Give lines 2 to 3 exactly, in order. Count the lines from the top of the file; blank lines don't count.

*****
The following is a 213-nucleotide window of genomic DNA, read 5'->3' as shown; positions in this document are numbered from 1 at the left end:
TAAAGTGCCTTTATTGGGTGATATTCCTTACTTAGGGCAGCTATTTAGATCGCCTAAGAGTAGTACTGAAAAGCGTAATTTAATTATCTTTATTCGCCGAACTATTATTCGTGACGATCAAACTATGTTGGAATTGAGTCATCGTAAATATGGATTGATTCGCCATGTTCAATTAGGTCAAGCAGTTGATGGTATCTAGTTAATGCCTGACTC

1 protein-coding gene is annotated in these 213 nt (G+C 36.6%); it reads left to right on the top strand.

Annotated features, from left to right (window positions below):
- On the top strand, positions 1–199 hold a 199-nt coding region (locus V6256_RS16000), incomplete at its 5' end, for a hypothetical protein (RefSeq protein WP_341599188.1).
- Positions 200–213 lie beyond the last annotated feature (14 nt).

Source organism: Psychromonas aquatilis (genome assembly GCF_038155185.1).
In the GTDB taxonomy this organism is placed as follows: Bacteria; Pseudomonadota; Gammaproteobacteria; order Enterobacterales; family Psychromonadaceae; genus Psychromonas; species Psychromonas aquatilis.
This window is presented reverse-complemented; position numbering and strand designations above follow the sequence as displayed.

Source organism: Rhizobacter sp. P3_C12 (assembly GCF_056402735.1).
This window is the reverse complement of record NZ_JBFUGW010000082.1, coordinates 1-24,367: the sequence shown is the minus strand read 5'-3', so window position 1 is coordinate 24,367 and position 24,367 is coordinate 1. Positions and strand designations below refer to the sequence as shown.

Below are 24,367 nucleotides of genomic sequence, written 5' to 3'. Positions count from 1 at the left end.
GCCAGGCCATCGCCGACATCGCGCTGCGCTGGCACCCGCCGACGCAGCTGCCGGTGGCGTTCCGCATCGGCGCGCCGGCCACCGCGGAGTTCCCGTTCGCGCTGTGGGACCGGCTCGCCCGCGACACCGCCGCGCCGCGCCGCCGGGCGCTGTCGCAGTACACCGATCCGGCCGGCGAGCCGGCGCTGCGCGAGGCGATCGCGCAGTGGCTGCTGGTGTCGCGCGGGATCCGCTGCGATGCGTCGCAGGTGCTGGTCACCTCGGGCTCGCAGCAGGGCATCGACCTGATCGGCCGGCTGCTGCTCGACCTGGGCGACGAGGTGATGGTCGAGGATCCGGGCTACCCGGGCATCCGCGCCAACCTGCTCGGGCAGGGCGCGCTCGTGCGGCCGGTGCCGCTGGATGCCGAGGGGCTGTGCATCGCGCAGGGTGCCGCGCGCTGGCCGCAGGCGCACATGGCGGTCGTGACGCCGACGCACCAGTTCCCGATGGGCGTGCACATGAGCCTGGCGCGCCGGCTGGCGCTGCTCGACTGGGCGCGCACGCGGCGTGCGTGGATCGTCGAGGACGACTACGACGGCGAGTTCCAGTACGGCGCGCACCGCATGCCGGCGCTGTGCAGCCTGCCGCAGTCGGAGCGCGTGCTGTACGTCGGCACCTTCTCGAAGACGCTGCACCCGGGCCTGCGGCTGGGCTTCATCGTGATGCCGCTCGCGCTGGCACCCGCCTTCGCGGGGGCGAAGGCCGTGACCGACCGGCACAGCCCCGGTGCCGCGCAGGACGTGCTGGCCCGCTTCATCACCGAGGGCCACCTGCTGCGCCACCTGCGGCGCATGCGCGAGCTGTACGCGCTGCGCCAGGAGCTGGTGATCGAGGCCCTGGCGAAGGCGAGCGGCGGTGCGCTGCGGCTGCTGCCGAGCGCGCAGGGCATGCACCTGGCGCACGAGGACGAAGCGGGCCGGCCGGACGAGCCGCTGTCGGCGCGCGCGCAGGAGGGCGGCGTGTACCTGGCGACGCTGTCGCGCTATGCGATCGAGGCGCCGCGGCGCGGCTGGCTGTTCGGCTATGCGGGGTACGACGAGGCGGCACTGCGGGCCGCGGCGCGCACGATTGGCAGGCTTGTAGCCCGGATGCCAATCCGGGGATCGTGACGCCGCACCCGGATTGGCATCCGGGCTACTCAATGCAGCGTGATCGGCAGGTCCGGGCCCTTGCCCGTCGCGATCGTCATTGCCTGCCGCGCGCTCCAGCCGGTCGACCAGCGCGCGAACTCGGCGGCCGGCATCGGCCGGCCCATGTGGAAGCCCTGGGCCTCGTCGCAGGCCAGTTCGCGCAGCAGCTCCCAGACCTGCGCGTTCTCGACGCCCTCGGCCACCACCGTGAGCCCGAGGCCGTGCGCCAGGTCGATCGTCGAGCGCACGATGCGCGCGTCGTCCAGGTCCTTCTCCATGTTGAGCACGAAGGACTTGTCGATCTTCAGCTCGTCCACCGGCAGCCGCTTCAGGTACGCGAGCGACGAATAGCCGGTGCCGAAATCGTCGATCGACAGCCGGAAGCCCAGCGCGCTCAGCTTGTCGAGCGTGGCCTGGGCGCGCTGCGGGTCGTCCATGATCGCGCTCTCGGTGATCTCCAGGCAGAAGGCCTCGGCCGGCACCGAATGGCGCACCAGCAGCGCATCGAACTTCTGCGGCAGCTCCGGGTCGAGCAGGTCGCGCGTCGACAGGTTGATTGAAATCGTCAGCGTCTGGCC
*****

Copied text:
TAAAGTGCCTTTATTGGGTGATATTCCTTACTTAGGGCAGCTATTTAGATCGCCTAAGAGTAGTACTGAAAAGCGTAATTTAATTATCTTTATTCGCCGAACTATTATTCGTGACGATCAAACTATGTTGGAATTGAGTCATCGTAAATATGGATTGATTCGCCATGTTCAATTAGGTCAAGCAGTTGATGGTATCTAGTTAATGCCTGACTC

1 protein-coding gene is annotated in these 213 nt (G+C 36.6%); it reads left to right on the top strand.